Can THC Help After a COPD Diagnosis?
Studies as far back as the 1970s point to the positive benefit of THC on restricted airways.
When treating patients with a diagnosis of chronic obstructive pulmonary disease (COPD), the pharmaceutical approach includes medication containing steroids and opiates. Patients report discomfort with side effects and there are additional health risks. This is why novel treatments are needed. Fortunately, there are numerous studies that show THC may provide an alternate form of COPD treatment.
In fact, studies about the bronchodilation effects of THC on human airways goes all the way back to the 1970s. One such study showed that small doses of THC, delivered by aerosol, could result in bronchodilation by improving peak expiratory flow rate and forced expiratory volume.
Patients with trouble breathing can find relief without the undesirable side effects of opiates and steroids. Further, THC decreases muscle contractions and spasms in the bronchi. Each increase in dose brings greater relief.
However, THC treatment has its own set of side effects — namely, the psychoactive effect inherent in THC. But even so, these studies have pointed to a possibly viable treatment for asthmatic patients.
What Is COPD?
COPD is a term that includes conditions such as chronic bronchitis, emphysema, and asthma. It’s a disease that progresses, meaning, it gets worse over time. Inflammation causes airways to swell and become constricted, making it difficult for patients with COPD to breathe. This greatly impacts quality of life as many COPD patients lack the energy to complete every day tasks, such as dusting or vacuuming. The Centers for Disease Control and Prevention has reported that COPD is the third leading cause of death in the United States.
As the disease progresses, lung tissue begins to deteriorate and airways collapse, and this damage is irreversible. Patients get four to six hours of relief from bronchodilators that relax the muscles in the body’s airways. Typically, these bronchodilators are delivered via inhaler or nebulizer, and work to relax airway muscles via the anti-inflammatory action of corticosteroids.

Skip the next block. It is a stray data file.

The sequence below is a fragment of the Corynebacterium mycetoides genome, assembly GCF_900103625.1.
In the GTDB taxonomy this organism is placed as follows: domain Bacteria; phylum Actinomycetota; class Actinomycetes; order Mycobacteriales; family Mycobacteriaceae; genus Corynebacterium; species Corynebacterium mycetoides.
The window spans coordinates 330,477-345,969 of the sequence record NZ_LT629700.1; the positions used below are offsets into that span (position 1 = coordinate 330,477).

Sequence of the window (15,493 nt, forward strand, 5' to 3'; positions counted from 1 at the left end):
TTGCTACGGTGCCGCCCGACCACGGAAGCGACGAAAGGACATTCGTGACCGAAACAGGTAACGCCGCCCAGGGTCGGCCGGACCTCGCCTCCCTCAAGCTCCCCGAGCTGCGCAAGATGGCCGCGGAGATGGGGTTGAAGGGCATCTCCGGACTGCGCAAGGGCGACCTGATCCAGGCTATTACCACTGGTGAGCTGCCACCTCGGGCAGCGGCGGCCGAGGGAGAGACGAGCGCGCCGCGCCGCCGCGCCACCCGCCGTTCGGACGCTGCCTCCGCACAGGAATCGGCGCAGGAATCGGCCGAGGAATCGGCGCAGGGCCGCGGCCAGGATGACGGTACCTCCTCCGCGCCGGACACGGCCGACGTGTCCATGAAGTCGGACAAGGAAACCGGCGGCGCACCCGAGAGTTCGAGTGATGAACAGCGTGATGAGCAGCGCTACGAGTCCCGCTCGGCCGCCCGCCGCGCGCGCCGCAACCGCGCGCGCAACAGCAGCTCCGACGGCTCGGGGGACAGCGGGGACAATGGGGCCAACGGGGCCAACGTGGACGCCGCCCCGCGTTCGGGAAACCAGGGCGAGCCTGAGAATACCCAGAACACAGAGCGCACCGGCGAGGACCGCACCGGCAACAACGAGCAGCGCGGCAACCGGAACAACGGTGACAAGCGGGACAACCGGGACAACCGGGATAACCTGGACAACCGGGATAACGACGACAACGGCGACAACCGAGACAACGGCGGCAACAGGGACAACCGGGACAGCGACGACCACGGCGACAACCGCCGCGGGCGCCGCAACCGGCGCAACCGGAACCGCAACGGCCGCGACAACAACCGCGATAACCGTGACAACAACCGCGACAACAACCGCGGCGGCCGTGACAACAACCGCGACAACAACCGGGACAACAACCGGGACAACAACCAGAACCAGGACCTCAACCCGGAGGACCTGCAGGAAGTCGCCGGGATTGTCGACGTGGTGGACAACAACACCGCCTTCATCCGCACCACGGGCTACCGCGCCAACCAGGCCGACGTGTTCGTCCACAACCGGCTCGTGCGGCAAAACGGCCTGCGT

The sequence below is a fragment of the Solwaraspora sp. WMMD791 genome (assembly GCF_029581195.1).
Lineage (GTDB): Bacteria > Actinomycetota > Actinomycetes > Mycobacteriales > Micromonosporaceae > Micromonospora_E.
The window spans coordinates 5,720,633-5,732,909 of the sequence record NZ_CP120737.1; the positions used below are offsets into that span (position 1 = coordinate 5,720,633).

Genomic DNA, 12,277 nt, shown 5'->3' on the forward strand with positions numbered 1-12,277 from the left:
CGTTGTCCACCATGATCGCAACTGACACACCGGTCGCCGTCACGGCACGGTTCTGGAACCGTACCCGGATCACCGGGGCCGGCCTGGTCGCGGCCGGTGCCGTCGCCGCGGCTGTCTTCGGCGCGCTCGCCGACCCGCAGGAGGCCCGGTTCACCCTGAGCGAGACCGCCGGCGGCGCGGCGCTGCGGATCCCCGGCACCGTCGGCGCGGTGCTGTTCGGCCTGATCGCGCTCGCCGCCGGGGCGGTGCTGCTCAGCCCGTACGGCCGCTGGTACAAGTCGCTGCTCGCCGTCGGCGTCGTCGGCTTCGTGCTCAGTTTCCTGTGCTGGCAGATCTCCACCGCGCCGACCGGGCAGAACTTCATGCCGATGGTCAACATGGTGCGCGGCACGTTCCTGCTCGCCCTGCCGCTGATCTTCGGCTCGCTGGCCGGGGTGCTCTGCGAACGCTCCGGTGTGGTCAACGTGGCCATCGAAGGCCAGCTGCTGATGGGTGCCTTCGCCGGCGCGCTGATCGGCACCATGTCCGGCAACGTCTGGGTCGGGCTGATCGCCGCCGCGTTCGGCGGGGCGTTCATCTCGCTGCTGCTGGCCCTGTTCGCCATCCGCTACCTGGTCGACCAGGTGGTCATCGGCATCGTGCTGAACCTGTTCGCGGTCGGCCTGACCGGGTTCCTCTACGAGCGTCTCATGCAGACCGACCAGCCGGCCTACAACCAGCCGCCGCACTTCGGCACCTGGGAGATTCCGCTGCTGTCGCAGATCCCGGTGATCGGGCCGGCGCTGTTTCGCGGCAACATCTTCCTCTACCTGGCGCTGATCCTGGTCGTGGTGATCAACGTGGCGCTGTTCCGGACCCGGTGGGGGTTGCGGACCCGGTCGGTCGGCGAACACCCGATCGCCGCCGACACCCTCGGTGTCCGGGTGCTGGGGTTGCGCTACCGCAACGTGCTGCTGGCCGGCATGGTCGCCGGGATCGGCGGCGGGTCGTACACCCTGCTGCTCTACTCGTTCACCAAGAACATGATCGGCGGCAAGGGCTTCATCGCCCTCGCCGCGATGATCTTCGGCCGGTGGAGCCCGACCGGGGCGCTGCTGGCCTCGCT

Many of the side effects that come along with pharmaceutical bronchodilators, however, include weight gain, decline in sex drive and blood sugar imbalance.
Other treatments for COPD include oxygen therapy, and in severe cases, surgery. Surgical options include bullectomy (removal of damaged air sacs) and lung transplant.
What Current Studies Say About THC After Diagnosis of COPD
A 2015 study, published in The Journal of Pharmacology and Experimental Therapeutics, set out to discover more about the active cannabinoids, tetrahydrocannabinol (THC) and cannabidiol (CBD). It also investigated the receptors that produce anti-inflammatory, bronchodilator and antitussive (cough relieving) responses in the body. They found that, through enhancement of post-ganglionic acetylcholine release, THC helped open and calm airways of lab guinea pigs.
And in 2007, researchers published a study in the European Journal of Pharmacology that showed cannabinoids activating CB2 receptors had a positive, anti-inflammatory effects on the lungs. They showed that eleven out of twelve challenge studies found bronchodilation following short-term cannabis administration. However, they were not able to link bronchodilation to long-term consumption. In all fourteen cases of long-term administration, respiratory symptoms, such as coughing, wheezing and phlegm were noted.
Even so, the World Health Organization has recognized the possibility of using THC to treat asthma and other airway diseases by reducing inflammation and promoting bronchodilation. After so many studies, the positive effects of THC on airways has been tentatively accepted.
With all of this emerging information, it seems the long-term effects of smoking cannabis on the lungs has yet to be definitively determined. Poor lung health can result from smoking anything over an extended period. In fact, a study, published in Breathe, concluded that chronic consumption of cannabis via smoking can produce some of the same effects as long-term tobacco smoking. Cessation reduces these symptoms.
So, how can patients effectively use cannabis medicine for COPD if they can’t smoke it?
Treating COPD With THC
Patients don’t have to vape or smoke cannabis to get the airway improving effects of THC. COPD patients are not advised to use this method of consumption. Alternate delivery systems will bring the anti-inflammatory and airway opening benefits. Cannabis oil, as well as inhalers and sprays are now widely available in states where cannabis has been legalized.
Inhalers can be helpful in treating acute symptoms, while cannabis oil may provide more consistent, daily relief. Oil and edibles provide more sustained anti-inflammatory action.
To find out the right cannabis treatment for your COPD diagnosis, consult your physician about your options.